Why Ina Garten Decided Not To Have Any Children

Ina Garten left college to marry Jeffrey Garten — a common enough practice back in 1968, author Sherri Liberman noted in "American Food by the Decades." But when Ina dropped out of Syracuse University, where she was studying economics, she wasn't giving up on her education or career aspirations. Ina simply knew she had met her lifelong companion, a military man who'd been deployed to Fort Bragg, North Carolina, so she decided to tie the knot and pack her bags. But, just a few years later, Ina not only completed her bachelor's degree at Syracuse, but she also went on to earn an MBA at George Washington University.

Both Ina and Jeffrey applied their mental prowess as employees of the federal government — she, as a nuclear energy budget analyst at the White House, according to CBS News, and he, at the State Department, The New York Times noted. But Ina wanted more out of life than an impressive résumé. "My job in Washington was intellectually exciting and stimulating but it wasn't me at all," she told The New York Times in 1981. So she left her government job in 1978 to run the "Barefoot Contessa," a specialty food store in Westhampton Beach, New York.

The grocery store gave Ina an opportunity to delve into her other passion — food. Four decades and 12 cookbooks later, Ina has written her name among America's greatest food authors and celebrity chefs. Ina's life has offered her plenty of professional opportunities, which stem from a personal decision she made early on.

Ina Garten chose to focus on her career

Despite having been married for more than five decades, Ina and Jeffrey Garten never had any children. That was a conscious choice Ina made while still in her youth, a move rather bold for the time, The New York Times noted. Ina knew how she wanted to fill her days, and having little ones running around wouldn't have made it possible. "I really felt, I feel, that I would have never been able to have the life I've had," she said on the "Next Question with Katie Couric" podcast in 2017. "It's a choice, and that was the choice I made."

But that doesn't mean Ina dislikes children. "I really appreciate that other people do and we will always have friends that have children that we are close to," she explained. This might come as a surprise to some, given that many of Ina's recipes are geared toward family meals. But being childless doesn't mean she opted to have no family. For her and Jeffrey, a two-person household is as much a family home as any other arrangement involving more members.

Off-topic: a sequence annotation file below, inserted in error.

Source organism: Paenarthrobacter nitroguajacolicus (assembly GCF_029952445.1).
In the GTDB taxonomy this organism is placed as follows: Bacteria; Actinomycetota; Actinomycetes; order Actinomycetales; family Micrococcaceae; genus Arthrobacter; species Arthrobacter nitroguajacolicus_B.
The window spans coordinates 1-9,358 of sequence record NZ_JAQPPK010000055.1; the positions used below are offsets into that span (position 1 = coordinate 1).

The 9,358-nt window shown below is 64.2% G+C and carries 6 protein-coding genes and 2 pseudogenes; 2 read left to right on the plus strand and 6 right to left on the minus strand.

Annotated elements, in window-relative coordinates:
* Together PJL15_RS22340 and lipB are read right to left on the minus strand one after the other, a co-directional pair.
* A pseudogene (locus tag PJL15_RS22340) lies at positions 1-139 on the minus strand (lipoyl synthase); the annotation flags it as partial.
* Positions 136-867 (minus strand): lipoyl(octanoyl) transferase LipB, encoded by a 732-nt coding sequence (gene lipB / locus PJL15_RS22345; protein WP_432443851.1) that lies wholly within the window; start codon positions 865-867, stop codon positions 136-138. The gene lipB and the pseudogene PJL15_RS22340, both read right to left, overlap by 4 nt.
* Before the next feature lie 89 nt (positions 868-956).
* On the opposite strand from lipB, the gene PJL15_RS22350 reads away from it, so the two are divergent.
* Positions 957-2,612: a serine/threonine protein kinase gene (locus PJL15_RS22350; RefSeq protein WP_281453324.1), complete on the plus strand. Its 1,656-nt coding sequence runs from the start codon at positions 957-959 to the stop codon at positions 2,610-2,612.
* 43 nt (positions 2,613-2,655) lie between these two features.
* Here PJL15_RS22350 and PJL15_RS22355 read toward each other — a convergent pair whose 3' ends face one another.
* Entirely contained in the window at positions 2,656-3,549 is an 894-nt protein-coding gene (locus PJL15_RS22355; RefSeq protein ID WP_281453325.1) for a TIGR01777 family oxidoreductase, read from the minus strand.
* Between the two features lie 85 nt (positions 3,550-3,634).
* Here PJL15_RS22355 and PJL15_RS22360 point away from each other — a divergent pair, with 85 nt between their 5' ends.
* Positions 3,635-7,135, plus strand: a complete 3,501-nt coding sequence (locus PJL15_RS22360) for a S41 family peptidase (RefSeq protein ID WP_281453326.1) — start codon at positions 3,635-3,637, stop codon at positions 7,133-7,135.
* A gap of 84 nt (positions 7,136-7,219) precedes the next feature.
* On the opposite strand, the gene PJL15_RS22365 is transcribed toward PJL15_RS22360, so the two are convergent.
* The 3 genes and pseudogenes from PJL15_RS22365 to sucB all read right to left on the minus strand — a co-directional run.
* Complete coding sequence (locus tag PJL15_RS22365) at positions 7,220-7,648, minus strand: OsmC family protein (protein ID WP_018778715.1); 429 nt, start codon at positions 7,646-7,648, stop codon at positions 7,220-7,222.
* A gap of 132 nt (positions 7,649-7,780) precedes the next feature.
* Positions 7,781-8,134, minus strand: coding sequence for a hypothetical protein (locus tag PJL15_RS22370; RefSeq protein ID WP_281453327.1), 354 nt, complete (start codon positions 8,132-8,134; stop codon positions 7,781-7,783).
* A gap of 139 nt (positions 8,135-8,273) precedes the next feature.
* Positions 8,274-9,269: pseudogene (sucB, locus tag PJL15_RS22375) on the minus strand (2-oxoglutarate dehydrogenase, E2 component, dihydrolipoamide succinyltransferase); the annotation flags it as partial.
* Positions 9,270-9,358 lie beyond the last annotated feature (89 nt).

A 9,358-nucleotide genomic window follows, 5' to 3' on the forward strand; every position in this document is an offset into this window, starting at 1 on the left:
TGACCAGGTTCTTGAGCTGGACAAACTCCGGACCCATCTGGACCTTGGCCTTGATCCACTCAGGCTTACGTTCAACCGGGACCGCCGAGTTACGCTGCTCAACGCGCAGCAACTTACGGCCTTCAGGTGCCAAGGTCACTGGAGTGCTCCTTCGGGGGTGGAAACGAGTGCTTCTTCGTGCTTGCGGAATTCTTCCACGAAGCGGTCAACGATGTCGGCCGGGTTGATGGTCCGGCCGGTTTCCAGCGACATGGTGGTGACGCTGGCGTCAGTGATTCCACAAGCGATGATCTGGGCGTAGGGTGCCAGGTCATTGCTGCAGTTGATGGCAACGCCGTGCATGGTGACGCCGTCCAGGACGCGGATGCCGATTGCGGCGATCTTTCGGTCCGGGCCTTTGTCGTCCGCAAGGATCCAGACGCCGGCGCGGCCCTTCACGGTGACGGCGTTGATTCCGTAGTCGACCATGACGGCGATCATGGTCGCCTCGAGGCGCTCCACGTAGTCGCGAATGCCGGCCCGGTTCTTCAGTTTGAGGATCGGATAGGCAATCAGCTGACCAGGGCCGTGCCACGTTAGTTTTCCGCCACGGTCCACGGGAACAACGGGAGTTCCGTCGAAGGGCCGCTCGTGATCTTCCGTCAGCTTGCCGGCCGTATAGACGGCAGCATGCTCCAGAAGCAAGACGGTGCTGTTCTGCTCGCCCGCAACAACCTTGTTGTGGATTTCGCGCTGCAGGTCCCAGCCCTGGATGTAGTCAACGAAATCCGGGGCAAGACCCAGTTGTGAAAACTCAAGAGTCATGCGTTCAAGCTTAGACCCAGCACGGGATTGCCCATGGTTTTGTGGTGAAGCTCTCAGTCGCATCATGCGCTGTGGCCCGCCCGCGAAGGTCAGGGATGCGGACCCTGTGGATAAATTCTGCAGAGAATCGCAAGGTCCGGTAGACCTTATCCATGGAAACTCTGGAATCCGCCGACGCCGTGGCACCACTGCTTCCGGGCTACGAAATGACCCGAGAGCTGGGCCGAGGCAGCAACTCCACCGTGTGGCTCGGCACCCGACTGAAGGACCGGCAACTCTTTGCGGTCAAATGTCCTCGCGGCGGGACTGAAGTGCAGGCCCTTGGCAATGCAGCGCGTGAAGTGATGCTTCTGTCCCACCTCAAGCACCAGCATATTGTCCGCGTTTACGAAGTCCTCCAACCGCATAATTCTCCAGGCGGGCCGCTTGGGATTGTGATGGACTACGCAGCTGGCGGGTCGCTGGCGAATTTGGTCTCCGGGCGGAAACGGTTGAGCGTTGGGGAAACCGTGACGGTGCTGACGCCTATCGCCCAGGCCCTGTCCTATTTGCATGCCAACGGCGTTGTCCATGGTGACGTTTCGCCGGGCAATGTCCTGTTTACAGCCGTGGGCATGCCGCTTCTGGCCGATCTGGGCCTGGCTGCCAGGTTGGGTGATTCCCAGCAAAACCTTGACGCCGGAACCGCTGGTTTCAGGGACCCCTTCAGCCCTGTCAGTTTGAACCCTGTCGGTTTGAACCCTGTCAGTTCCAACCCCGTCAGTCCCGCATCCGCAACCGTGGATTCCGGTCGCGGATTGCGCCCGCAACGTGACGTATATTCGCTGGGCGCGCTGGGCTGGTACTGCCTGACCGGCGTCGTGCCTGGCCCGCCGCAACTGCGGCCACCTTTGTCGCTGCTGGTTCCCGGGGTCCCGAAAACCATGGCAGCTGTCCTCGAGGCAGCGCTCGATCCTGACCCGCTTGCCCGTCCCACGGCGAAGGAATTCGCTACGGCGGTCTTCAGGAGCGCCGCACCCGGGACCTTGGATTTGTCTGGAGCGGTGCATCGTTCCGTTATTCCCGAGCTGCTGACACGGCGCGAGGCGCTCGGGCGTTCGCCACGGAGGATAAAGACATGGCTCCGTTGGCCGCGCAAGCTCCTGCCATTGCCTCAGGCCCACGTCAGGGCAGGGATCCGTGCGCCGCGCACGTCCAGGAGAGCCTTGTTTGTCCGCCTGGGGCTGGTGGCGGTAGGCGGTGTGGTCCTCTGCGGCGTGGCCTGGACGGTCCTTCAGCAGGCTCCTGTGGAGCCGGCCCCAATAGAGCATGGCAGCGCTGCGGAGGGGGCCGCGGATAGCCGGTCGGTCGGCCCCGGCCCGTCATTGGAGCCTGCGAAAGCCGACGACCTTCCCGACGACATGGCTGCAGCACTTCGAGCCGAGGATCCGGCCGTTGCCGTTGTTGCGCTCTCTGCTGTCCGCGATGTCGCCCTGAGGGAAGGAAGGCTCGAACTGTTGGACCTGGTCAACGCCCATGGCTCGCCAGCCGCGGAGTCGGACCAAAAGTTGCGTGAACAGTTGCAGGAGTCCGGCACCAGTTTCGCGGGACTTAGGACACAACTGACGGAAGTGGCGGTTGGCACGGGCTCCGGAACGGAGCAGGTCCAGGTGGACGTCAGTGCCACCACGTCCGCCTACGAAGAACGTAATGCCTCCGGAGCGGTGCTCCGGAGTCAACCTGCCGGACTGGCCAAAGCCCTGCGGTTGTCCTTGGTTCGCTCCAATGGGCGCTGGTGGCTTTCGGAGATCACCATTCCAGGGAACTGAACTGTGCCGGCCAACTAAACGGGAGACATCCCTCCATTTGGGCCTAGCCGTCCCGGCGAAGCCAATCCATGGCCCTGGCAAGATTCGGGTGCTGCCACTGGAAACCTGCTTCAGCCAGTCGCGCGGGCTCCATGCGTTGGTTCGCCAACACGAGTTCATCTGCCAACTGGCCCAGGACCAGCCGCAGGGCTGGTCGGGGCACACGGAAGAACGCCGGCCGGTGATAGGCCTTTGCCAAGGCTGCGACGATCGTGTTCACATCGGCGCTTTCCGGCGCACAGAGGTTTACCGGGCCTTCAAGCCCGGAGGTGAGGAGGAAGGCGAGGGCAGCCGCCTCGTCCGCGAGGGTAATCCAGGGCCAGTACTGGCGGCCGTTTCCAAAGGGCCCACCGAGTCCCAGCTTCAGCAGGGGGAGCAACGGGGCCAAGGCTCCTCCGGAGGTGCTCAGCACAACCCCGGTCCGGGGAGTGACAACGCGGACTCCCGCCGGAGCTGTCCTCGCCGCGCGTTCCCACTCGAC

When Ina released her 2016 book, "Cooking for Jeffrey," the author was met with criticism from many who believed its focus veered from the image of the strong, independent woman she promotes, Vanity Fair pointed out. But when Ina cooks for her husband, she is making a family meal. "I'm her family," Jeffrey told Johns Hopkins Magazine in 2016.

Ina Garten's husband always supported her decision

Ina and Jeffrey Garten have always been on the same page regarding their family goals. Jeffrey may not have been the one who decided children were off the table, but he respected his wife's choice. In fact, Jeffrey was never afraid to prioritize Ina's career aspirations. "When I told him I wanted to move to New York and open a food store, he said, 'Let's move to New York!'" Ina told People in 2018.

Jeffrey's support of his wife's dreams was nearly as groundbreaking as her choice to remain childless, a fact of which Ina's well aware. "That he would not object to moving to a different state for my career was so unusual, particularly 40 years ago," she said. All these years later, Ina and Jeffrey continue to work as a team. And the more time they spend together, the more they want to be together. "No matter where he is, I always know that there's nothing more important than me in his life," she told People in 2016. "We give each other enormous freedom to do what we want to do, but we're still the anchor."

While many couples crave some time apart, Jeffrey feels the opposite. "If I could be with her seven days a week, 24 hours a day, that would be my ideal," he told People. When that's not possible, Jeffrey resorts to technology. "When we're not together, I'll send her five or six texts per day."